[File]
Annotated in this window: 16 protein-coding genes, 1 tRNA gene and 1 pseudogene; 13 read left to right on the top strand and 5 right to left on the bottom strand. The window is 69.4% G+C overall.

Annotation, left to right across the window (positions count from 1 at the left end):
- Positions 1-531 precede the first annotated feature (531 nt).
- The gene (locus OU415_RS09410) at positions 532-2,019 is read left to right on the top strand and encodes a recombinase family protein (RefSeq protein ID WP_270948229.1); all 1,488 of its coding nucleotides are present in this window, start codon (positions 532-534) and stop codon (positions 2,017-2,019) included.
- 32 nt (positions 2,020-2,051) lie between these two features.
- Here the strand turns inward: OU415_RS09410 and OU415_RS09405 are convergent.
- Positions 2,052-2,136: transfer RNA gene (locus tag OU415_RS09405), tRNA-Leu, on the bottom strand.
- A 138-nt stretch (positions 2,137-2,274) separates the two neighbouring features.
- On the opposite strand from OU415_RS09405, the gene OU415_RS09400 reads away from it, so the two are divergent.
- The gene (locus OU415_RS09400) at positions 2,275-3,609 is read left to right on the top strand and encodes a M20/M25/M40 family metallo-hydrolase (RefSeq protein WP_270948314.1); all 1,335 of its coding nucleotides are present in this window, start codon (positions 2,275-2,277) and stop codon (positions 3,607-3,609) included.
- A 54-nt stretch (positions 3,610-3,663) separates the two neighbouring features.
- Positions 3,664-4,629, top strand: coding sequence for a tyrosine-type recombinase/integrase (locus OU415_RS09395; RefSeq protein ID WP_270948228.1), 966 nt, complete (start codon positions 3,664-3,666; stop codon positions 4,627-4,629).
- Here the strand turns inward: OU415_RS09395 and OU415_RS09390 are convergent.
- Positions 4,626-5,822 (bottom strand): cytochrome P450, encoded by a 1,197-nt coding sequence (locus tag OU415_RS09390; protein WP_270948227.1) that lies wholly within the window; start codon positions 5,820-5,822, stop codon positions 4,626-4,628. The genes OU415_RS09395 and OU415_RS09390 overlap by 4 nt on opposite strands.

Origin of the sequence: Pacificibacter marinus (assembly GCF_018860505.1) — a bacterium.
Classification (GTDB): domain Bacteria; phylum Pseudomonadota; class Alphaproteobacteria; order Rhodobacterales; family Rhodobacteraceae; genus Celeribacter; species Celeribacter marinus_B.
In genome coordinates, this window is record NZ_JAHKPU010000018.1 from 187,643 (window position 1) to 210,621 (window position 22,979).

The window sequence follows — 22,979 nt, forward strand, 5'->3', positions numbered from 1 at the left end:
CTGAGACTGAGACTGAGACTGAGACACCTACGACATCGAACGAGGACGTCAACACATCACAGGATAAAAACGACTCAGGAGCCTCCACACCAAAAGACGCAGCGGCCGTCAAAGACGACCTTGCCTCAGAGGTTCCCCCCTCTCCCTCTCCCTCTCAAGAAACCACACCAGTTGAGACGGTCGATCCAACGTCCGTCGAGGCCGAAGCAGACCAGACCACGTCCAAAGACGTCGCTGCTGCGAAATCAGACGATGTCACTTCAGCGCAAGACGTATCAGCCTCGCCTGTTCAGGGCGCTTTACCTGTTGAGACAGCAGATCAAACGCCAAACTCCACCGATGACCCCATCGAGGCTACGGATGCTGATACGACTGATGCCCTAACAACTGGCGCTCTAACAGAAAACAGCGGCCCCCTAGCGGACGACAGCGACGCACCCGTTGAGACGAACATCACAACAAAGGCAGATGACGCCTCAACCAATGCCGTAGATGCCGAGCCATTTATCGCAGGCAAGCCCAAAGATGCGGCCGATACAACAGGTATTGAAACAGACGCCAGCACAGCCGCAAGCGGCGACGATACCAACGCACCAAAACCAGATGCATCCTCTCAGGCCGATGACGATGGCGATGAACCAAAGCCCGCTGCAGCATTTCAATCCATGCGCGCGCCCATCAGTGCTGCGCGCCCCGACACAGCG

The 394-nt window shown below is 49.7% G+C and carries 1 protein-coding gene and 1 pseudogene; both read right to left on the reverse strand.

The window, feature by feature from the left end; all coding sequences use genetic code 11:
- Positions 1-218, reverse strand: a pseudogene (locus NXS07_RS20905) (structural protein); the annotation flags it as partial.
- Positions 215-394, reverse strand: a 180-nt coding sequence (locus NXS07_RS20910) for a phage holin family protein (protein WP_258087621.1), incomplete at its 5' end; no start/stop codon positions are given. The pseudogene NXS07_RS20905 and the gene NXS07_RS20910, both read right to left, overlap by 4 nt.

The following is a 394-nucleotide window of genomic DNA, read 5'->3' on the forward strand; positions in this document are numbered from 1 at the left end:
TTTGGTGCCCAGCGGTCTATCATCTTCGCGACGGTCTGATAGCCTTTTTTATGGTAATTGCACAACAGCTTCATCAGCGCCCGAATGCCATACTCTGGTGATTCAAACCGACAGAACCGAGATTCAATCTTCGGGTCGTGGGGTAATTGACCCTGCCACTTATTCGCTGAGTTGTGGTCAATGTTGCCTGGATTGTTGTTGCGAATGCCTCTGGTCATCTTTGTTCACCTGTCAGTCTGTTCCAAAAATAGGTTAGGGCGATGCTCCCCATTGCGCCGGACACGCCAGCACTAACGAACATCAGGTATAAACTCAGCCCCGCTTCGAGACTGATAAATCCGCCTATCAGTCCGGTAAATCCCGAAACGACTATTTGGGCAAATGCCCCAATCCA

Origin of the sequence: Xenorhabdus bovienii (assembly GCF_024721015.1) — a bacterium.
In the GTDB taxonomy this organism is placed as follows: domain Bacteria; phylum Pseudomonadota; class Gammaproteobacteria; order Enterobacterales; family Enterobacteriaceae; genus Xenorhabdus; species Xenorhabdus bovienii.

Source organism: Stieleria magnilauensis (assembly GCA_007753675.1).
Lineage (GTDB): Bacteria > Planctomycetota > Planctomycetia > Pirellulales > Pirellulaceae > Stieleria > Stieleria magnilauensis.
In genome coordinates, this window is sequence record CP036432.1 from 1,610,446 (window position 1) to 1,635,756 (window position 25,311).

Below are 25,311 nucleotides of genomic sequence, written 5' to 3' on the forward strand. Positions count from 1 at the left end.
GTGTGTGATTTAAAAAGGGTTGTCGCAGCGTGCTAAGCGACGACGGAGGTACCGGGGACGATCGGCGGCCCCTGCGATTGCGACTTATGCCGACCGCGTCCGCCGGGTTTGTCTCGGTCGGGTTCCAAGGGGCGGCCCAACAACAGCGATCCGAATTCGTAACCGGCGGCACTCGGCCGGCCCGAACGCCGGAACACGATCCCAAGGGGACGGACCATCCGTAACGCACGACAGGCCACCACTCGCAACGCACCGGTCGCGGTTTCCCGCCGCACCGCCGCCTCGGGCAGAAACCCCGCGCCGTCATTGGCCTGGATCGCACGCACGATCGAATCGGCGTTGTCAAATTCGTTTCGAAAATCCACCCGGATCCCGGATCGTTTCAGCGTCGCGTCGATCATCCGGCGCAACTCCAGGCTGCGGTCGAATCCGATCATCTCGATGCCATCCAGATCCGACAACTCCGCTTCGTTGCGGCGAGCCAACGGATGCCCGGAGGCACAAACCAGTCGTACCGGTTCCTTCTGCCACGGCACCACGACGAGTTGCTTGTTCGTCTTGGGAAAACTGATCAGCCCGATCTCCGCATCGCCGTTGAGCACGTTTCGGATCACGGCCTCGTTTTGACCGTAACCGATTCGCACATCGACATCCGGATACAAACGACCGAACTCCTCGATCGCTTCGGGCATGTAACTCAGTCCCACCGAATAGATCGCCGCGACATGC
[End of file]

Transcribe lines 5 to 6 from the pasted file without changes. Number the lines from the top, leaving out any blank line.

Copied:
- 32 nt (positions 2,020-2,051) lie between these two features.
- Here the strand turns inward: OU415_RS09410 and OU415_RS09405 are convergent.